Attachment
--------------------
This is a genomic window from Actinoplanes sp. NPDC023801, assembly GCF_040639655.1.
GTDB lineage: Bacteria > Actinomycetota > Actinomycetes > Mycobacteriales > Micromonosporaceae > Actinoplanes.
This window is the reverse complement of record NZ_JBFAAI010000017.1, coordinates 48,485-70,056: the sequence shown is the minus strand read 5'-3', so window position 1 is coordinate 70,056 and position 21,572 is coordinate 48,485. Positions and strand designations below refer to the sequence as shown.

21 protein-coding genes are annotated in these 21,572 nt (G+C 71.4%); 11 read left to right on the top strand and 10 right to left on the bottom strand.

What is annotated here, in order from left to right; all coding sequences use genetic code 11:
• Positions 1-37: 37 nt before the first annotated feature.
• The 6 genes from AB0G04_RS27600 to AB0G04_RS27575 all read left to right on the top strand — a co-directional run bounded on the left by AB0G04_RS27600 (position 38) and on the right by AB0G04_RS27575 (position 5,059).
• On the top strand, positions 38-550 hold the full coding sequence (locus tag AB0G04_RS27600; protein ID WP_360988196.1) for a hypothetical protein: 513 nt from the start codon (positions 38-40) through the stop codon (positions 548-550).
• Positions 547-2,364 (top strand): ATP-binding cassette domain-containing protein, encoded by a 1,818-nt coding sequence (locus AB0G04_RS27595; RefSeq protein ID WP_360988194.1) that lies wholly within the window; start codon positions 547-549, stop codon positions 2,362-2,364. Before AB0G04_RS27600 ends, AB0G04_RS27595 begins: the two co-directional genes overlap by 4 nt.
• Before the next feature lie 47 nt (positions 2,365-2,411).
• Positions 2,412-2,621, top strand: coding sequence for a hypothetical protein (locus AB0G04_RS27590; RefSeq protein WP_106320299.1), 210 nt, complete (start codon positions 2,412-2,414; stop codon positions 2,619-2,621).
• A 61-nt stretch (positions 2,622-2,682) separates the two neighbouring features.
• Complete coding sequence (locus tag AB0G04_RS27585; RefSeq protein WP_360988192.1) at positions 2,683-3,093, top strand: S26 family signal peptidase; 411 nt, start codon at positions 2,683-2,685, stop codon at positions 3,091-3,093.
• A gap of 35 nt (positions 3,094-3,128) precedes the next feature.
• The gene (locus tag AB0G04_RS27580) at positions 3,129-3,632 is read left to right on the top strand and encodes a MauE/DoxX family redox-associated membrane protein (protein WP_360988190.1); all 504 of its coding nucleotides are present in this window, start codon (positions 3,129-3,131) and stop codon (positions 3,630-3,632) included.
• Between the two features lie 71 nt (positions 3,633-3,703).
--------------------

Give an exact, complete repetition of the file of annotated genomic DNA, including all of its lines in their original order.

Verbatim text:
This is a genomic window from Actinoplanes sp. NPDC023801, assembly GCF_040639655.1.
GTDB lineage: Bacteria > Actinomycetota > Actinomycetes > Mycobacteriales > Micromonosporaceae > Actinoplanes.
This window is the reverse complement of record NZ_JBFAAI010000017.1, coordinates 48,485-70,056: the sequence shown is the minus strand read 5'-3', so window position 1 is coordinate 70,056 and position 21,572 is coordinate 48,485. Positions and strand designations below refer to the sequence as shown.

21 protein-coding genes are annotated in these 21,572 nt (G+C 71.4%); 11 read left to right on the top strand and 10 right to left on the bottom strand.

What is annotated here, in order from left to right; all coding sequences use genetic code 11:
• Positions 1-37: 37 nt before the first annotated feature.
• The 6 genes from AB0G04_RS27600 to AB0G04_RS27575 all read left to right on the top strand — a co-directional run bounded on the left by AB0G04_RS27600 (position 38) and on the right by AB0G04_RS27575 (position 5,059).
• On the top strand, positions 38-550 hold the full coding sequence (locus tag AB0G04_RS27600; protein ID WP_360988196.1) for a hypothetical protein: 513 nt from the start codon (positions 38-40) through the stop codon (positions 548-550).
• Positions 547-2,364 (top strand): ATP-binding cassette domain-containing protein, encoded by a 1,818-nt coding sequence (locus AB0G04_RS27595; RefSeq protein ID WP_360988194.1) that lies wholly within the window; start codon positions 547-549, stop codon positions 2,362-2,364. Before AB0G04_RS27600 ends, AB0G04_RS27595 begins: the two co-directional genes overlap by 4 nt.
• Before the next feature lie 47 nt (positions 2,365-2,411).
• Positions 2,412-2,621, top strand: coding sequence for a hypothetical protein (locus AB0G04_RS27590; RefSeq protein WP_106320299.1), 210 nt, complete (start codon positions 2,412-2,414; stop codon positions 2,619-2,621).
• A 61-nt stretch (positions 2,622-2,682) separates the two neighbouring features.
• Complete coding sequence (locus tag AB0G04_RS27585; RefSeq protein WP_360988192.1) at positions 2,683-3,093, top strand: S26 family signal peptidase; 411 nt, start codon at positions 2,683-2,685, stop codon at positions 3,091-3,093.
• A gap of 35 nt (positions 3,094-3,128) precedes the next feature.
• The gene (locus tag AB0G04_RS27580) at positions 3,129-3,632 is read left to right on the top strand and encodes a MauE/DoxX family redox-associated membrane protein (protein WP_360988190.1); all 504 of its coding nucleotides are present in this window, start codon (positions 3,129-3,131) and stop codon (positions 3,630-3,632) included.
• Between the two features lie 71 nt (positions 3,633-3,703).